Razer isn’t the only company to pump out a gaming phone this October. Republic of Gamers — the gaming arm of tech giant Asus — finally released its highly-anticipated gaming phone, the Asus ROG Phone. Like most other gaming phones, the Asus ROG Phone comes with some spectacular hardware — in particular, our old friend the Snapdragon 845. However, Asus has reportedly overclocked the 845’s clock speed to 2.96Ghz, exceeding the usual 2.8GHz speed. Squeezing the phone’s sides will activate X Mode, which shuffles active processes over to the fastest cores, boosting gaming performance. It comes with a glass and metal build, and a design that’s clearly meant to appeal to gamers. There’s also a massive 4,000mAh battery that will power those gaming marathons. We’re still working on our Asus ROG Phone review, but we’ll have our impressions up soon.
Xiaomi Mi Mix 3
Xiaomi isn’t a newcomer in the mobile scene by any means, but the Chinese company is redoubling its efforts in global marketplaces, and the announcement of the Xiaomi Mi Mix 3 is likely to be pivotal for its success there. We’re used to high-powered flagships, but Xiaomi is pushing the Mi Mix 3 as something else entirely. The familiar Snapdragon 845 makes an appearance, but it’s joined by a ludicrous 10GB of RAM — a first for a smartphone. It’s also going to be capable of accessing 5G networks when it launches, making this a very futuristic phone.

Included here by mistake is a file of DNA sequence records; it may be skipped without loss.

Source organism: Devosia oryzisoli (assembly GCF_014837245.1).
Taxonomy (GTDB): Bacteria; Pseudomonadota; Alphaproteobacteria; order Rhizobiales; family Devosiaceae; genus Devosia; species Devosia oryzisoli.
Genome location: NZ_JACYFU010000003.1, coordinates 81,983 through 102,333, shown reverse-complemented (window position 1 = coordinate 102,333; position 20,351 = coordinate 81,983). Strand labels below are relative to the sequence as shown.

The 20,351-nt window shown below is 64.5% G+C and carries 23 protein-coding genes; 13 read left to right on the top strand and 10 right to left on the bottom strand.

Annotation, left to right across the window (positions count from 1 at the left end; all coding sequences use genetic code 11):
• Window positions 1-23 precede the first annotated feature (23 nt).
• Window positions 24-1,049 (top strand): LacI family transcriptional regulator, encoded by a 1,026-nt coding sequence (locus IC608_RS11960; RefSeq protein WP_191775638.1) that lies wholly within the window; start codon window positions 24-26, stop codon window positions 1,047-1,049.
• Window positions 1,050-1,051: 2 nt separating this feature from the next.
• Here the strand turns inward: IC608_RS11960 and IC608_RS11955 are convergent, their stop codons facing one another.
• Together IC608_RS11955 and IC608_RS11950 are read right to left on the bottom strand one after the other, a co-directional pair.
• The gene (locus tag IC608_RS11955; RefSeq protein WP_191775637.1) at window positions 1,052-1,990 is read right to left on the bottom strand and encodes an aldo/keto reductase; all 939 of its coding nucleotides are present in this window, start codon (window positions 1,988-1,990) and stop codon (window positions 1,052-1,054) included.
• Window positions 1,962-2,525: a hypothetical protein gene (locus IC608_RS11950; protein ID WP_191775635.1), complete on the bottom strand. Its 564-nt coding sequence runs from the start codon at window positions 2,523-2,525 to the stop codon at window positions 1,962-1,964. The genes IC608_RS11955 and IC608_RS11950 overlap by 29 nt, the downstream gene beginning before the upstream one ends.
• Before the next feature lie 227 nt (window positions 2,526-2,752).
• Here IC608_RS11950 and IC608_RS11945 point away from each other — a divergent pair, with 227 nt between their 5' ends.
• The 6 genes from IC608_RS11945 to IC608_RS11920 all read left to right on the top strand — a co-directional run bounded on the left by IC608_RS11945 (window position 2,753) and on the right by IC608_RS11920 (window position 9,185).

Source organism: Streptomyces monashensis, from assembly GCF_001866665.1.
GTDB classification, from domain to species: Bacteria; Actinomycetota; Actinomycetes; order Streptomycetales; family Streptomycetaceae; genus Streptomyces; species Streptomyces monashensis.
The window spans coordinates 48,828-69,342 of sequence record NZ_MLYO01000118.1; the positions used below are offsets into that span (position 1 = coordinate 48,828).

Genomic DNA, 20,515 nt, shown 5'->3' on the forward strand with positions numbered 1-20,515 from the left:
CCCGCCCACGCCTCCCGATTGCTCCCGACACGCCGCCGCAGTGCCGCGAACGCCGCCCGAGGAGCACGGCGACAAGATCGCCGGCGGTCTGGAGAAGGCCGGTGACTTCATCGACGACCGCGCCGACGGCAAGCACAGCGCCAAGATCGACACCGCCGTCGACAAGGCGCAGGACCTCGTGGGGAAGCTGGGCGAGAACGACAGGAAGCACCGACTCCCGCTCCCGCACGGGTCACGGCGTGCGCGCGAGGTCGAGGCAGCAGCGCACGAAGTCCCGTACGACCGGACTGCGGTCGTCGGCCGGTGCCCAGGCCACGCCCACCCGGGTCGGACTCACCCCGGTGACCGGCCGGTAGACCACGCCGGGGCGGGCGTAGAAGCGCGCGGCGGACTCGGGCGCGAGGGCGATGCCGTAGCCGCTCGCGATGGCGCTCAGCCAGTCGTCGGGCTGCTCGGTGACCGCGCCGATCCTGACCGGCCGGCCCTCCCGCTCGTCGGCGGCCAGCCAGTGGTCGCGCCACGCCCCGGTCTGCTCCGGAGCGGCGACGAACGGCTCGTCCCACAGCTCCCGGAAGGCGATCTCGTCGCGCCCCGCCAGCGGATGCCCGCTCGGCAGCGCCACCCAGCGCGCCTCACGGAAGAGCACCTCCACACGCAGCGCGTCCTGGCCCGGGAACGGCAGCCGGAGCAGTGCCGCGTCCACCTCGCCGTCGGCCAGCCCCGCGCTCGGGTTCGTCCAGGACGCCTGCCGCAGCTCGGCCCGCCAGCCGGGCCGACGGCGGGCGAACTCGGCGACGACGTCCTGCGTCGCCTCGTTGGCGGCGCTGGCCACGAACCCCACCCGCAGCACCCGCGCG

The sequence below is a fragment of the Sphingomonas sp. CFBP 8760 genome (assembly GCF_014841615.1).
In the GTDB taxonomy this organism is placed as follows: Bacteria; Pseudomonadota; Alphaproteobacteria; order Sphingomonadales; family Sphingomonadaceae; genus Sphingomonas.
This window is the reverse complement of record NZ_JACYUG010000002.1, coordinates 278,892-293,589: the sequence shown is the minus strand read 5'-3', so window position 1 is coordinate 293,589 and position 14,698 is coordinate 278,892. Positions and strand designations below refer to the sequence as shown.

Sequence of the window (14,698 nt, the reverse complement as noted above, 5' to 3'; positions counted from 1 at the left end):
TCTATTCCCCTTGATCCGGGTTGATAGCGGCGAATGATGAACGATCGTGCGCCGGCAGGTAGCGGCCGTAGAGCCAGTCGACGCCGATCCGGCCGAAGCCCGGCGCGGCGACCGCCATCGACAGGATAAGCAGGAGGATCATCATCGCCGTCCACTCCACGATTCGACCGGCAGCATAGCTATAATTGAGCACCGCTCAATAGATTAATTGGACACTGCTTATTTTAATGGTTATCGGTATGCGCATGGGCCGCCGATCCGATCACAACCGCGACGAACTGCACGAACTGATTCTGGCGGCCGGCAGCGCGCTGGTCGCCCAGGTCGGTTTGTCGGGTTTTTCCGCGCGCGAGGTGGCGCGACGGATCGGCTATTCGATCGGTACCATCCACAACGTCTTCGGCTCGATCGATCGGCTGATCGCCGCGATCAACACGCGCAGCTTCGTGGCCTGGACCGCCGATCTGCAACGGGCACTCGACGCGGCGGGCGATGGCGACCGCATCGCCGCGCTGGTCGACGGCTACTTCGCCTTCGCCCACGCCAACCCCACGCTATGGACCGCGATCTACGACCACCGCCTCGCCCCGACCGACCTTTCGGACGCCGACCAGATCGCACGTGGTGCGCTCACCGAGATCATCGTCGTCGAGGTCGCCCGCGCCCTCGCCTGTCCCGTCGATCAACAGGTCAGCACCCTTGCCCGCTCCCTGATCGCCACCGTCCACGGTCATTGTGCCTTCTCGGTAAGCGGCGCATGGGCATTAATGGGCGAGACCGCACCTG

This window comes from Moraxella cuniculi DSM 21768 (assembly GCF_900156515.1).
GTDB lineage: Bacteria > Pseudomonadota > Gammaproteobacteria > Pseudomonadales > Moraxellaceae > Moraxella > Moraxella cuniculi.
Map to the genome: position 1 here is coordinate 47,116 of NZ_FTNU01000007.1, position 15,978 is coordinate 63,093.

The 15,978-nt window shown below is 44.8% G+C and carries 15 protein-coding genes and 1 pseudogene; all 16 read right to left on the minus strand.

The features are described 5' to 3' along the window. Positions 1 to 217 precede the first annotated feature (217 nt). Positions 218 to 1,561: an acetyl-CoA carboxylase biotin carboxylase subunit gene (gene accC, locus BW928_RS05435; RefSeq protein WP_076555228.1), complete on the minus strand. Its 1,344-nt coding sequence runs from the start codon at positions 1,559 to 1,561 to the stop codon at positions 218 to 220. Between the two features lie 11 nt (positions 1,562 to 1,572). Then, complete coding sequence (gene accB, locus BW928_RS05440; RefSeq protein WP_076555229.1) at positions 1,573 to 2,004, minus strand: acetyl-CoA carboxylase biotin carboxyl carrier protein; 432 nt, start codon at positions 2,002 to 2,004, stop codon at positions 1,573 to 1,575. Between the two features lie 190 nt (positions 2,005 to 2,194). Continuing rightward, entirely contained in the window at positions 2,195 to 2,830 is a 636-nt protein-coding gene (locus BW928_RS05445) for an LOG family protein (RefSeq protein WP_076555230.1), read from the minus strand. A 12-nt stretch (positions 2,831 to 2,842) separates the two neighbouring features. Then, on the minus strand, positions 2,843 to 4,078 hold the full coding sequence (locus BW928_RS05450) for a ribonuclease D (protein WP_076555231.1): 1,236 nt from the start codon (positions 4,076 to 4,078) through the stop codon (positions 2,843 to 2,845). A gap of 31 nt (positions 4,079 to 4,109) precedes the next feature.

But the fun doesn’t stop there. The Mi Mix 3 also comes with an exceptionally bezel-free appearance too, and Xiaomi boasts a 93.4-percent screen-to-body ratio, which it achieved with a pop-up camera design similar to the Oppo Find X. Unlike the mechanical Find X, the Mi Mix 3’s camera is physically pushed up, and has been relentlessly designed to feel good. There’s a dual-lens camera on the back, complete with “bokeh” background blur effects. While we’re not sure if this phone will reach the U.S., it’s may release in global markets eventually, and costs around $475 in China.